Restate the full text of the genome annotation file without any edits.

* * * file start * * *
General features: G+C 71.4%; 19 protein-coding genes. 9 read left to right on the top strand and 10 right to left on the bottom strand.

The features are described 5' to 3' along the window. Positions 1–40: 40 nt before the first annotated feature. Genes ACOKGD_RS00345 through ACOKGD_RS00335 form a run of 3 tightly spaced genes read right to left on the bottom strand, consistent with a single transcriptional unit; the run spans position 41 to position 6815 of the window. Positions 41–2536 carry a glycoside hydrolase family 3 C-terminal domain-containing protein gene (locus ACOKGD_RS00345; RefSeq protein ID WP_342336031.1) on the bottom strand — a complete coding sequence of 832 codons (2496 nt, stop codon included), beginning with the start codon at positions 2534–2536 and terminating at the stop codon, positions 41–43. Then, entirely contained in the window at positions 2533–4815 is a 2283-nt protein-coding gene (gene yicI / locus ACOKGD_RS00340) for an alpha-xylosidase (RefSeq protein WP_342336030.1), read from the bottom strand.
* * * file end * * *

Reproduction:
General features: G+C 71.4%; 19 protein-coding genes. 9 read left to right on the top strand and 10 right to left on the bottom strand.

The features are described 5' to 3' along the window. Positions 1–40: 40 nt before the first annotated feature. Genes ACOKGD_RS00345 through ACOKGD_RS00335 form a run of 3 tightly spaced genes read right to left on the bottom strand, consistent with a single transcriptional unit; the run spans position 41 to position 6815 of the window. Positions 41–2536 carry a glycoside hydrolase family 3 C-terminal domain-containing protein gene (locus ACOKGD_RS00345; RefSeq protein ID WP_342336031.1) on the bottom strand — a complete coding sequence of 832 codons (2496 nt, stop codon included), beginning with the start codon at positions 2534–2536 and terminating at the stop codon, positions 41–43. Then, entirely contained in the window at positions 2533–4815 is a 2283-nt protein-coding gene (gene yicI / locus ACOKGD_RS00340) for an alpha-xylosidase (RefSeq protein WP_342336030.1), read from the bottom strand.